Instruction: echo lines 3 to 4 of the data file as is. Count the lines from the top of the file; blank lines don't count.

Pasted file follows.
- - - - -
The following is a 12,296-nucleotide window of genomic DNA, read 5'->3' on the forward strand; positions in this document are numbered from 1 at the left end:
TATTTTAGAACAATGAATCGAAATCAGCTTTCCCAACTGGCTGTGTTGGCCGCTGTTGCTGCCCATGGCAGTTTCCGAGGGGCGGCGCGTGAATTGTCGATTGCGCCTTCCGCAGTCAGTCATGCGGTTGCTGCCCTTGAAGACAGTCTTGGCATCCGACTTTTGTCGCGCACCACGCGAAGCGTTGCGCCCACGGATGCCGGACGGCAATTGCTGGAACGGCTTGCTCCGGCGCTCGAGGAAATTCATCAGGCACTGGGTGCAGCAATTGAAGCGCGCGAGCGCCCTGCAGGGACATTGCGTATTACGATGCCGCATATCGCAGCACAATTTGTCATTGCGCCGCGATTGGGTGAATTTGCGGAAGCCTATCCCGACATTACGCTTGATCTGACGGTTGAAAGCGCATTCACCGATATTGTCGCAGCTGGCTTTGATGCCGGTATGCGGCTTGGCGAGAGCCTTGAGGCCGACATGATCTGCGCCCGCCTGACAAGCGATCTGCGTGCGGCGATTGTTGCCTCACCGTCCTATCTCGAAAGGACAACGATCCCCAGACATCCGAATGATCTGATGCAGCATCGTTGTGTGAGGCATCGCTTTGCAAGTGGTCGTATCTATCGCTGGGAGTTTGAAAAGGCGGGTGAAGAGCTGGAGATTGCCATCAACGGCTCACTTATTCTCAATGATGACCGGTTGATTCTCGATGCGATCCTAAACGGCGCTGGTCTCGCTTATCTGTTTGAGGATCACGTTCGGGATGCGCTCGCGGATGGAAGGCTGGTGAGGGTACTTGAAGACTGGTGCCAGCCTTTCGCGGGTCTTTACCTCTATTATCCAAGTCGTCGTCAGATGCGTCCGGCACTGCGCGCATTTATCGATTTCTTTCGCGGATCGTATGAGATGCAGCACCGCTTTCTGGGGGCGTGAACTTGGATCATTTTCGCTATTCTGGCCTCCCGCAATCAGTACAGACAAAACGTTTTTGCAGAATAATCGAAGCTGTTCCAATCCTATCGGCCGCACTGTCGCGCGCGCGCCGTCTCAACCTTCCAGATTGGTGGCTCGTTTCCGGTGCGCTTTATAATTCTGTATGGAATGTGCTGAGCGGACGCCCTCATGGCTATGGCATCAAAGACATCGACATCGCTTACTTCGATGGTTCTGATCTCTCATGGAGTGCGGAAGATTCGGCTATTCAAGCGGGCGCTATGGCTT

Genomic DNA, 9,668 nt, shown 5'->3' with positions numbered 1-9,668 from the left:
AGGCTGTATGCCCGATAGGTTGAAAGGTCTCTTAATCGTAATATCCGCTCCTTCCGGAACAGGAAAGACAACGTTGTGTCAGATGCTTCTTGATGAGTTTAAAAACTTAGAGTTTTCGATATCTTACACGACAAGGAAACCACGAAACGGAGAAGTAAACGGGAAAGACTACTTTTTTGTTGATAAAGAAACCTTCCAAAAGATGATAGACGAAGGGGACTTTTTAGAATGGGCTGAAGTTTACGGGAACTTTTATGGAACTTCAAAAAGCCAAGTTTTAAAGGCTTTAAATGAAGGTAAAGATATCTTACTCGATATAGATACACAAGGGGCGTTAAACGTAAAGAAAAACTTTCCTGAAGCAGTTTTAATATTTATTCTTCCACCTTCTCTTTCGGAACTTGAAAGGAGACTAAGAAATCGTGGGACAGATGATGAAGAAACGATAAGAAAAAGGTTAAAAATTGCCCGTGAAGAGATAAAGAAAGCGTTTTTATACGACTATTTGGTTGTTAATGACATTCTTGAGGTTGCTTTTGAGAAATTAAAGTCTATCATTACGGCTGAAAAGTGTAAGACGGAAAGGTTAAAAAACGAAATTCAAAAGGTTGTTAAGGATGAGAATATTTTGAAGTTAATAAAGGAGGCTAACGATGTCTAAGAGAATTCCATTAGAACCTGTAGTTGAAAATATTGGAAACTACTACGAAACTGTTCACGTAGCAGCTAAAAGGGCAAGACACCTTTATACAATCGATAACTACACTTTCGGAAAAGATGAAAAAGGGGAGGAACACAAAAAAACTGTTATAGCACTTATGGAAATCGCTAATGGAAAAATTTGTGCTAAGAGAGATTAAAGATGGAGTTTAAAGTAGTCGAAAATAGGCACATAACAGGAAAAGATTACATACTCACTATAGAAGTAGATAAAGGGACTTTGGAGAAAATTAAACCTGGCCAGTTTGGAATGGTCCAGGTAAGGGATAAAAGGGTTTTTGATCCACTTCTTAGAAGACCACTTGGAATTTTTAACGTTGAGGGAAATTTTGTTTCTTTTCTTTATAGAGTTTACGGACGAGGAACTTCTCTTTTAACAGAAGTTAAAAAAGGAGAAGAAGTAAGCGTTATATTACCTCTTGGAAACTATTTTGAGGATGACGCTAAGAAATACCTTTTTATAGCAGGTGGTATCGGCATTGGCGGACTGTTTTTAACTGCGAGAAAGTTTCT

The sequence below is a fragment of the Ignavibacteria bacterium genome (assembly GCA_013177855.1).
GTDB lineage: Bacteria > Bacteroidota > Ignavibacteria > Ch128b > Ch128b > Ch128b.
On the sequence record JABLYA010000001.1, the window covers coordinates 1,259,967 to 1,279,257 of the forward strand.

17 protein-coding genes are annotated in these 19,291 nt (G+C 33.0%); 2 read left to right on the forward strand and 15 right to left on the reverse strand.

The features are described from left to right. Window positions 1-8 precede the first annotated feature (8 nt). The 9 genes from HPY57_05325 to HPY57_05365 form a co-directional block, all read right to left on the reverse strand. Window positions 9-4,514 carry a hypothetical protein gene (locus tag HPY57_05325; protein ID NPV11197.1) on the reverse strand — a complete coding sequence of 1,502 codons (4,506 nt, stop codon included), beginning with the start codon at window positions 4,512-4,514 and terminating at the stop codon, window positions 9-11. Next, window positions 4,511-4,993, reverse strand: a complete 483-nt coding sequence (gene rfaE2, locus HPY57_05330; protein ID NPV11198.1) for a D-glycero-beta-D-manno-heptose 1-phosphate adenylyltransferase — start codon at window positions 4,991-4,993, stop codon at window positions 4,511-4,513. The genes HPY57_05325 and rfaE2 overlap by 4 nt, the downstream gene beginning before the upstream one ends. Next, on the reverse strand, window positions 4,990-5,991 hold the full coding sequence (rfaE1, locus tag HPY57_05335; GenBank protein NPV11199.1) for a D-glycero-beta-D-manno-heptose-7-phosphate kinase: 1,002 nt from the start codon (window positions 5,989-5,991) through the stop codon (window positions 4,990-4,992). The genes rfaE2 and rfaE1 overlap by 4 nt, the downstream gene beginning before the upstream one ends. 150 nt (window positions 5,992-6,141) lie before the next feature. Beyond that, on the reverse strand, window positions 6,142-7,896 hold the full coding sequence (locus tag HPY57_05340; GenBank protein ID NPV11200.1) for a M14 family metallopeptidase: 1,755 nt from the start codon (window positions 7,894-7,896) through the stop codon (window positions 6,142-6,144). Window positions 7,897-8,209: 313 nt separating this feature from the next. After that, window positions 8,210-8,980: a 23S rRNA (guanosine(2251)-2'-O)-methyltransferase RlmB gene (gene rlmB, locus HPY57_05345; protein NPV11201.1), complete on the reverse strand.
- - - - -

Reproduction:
Genomic DNA, 9,668 nt, shown 5'->3' with positions numbered 1-9,668 from the left:
AGGCTGTATGCCCGATAGGTTGAAAGGTCTCTTAATCGTAATATCCGCTCCTTCCGGAACAGGAAAGACAACGTTGTGTCAGATGCTTCTTGATGAGTTTAAAAACTTAGAGTTTTCGATATCTTACACGACAAGGAAACCACGAAACGGAGAAGTAAACGGGAAAGACTACTTTTTTGTTGATAAAGAAACCTTCCAAAAGATGATAGACGAAGGGGACTTTTTAGAATGGGCTGAAGTTTACGGGAACTTTTATGGAACTTCAAAAAGCCAAGTTTTAAAGGCTTTAAATGAAGGTAAAGATATCTTACTCGATATAGATACACAAGGGGCGTTAAACGTAAAGAAAAACTTTCCTGAAGCAGTTTTAATATTTATTCTTCCACCTTCTCTTTCGGAACTTGAAAGGAGACTAAGAAATCGTGGGACAGATGATGAAGAAACGATAAGAAAAAGGTTAAAAATTGCCCGTGAAGAGATAAAGAAAGCGTTTTTATACGACTATTTGGTTGTTAATGACATTCTTGAGGTTGCTTTTGAGAAATTAAAGTCTATCATTACGGCTGAAAAGTGTAAGACGGAAAGGTTAAAAAACGAAATTCAAAAGGTTGTTAAGGATGAGAATATTTTGAAGTTAATAAAGGAGGCTAACGATGTCTAAGAGAATTCCATTAGAACCTGTAGTTGAAAATATTGGAAACTACTACGAAACTGTTCACGTAGCAGCTAAAAGGGCAAGACACCTTTATACAATCGATAACTACACTTTCGGAAAAGATGAAAAAGGGGAGGAACACAAAAAAACTGTTATAGCACTTATGGAAATCGCTAATGGAAAAATTTGTGCTAAGAGAGATTAAAGATGGAGTTTAAAGTAGTCGAAAATAGGCACATAACAGGAAAAGATTACATACTCACTATAGAAGTAGATAAAGGGACTTTGGAGAAAATTAAACCTGGCCAGTTTGGAATGGTCCAGGTAAGGGATAAAAGGGTTTTTGATCCACTTCTTAGAAGACCACTTGGAATTTTTAACGTTGAGGGAAATTTTGTTTCTTTTCTTTATAGAGTTTACGGACGAGGAACTTCTCTTTTAACAGAAGTTAAAAAAGGAGAAGAAGTAAGCGTTATATTACCTCTTGGAAACTATTTTGAGGATGACGCTAAGAAATACCTTTTTATAGCAGGTGGTATCGGCATTGGCGGACTGTTTTTAACTGCGAGAAAGTTTCT